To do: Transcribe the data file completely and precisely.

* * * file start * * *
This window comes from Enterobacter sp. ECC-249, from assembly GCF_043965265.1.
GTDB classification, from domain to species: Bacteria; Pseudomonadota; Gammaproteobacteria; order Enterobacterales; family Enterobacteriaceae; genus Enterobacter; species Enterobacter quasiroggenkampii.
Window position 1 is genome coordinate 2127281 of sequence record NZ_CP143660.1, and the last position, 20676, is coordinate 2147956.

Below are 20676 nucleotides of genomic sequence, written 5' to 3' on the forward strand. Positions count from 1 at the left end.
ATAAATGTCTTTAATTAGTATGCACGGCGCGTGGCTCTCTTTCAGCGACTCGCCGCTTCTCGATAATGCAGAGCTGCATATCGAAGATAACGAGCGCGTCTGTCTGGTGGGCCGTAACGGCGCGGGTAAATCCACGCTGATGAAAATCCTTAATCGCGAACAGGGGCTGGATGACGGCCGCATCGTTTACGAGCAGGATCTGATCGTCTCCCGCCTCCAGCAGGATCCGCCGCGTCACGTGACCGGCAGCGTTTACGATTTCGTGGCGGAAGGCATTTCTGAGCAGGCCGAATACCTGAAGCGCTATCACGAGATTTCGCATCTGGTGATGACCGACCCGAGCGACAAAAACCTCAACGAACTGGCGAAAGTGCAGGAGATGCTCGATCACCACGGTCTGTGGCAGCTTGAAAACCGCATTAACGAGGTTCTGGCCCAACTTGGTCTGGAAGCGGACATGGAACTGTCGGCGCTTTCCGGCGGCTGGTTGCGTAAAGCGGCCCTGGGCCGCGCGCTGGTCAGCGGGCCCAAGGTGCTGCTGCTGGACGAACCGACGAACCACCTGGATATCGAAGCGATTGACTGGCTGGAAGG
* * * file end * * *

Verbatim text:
This window comes from Enterobacter sp. ECC-249, from assembly GCF_043965265.1.
GTDB classification, from domain to species: Bacteria; Pseudomonadota; Gammaproteobacteria; order Enterobacterales; family Enterobacteriaceae; genus Enterobacter; species Enterobacter quasiroggenkampii.
Window position 1 is genome coordinate 2127281 of sequence record NZ_CP143660.1, and the last position, 20676, is coordinate 2147956.

Below are 20676 nucleotides of genomic sequence, written 5' to 3' on the forward strand. Positions count from 1 at the left end.
ATAAATGTCTTTAATTAGTATGCACGGCGCGTGGCTCTCTTTCAGCGACTCGCCGCTTCTCGATAATGCAGAGCTGCATATCGAAGATAACGAGCGCGTCTGTCTGGTGGGCCGTAACGGCGCGGGTAAATCCACGCTGATGAAAATCCTTAATCGCGAACAGGGGCTGGATGACGGCCGCATCGTTTACGAGCAGGATCTGATCGTCTCCCGCCTCCAGCAGGATCCGCCGCGTCACGTGACCGGCAGCGTTTACGATTTCGTGGCGGAAGGCATTTCTGAGCAGGCCGAATACCTGAAGCGCTATCACGAGATTTCGCATCTGGTGATGACCGACCCGAGCGACAAAAACCTCAACGAACTGGCGAAAGTGCAGGAGATGCTCGATCACCACGGTCTGTGGCAGCTTGAAAACCGCATTAACGAGGTTCTGGCCCAACTTGGTCTGGAAGCGGACATGGAACTGTCGGCGCTTTCCGGCGGCTGGTTGCGTAAAGCGGCCCTGGGCCGCGCGCTGGTCAGCGGGCCCAAGGTGCTGCTGCTGGACGAACCGACGAACCACCTGGATATCGAAGCGATTGACTGGCTGGAAGG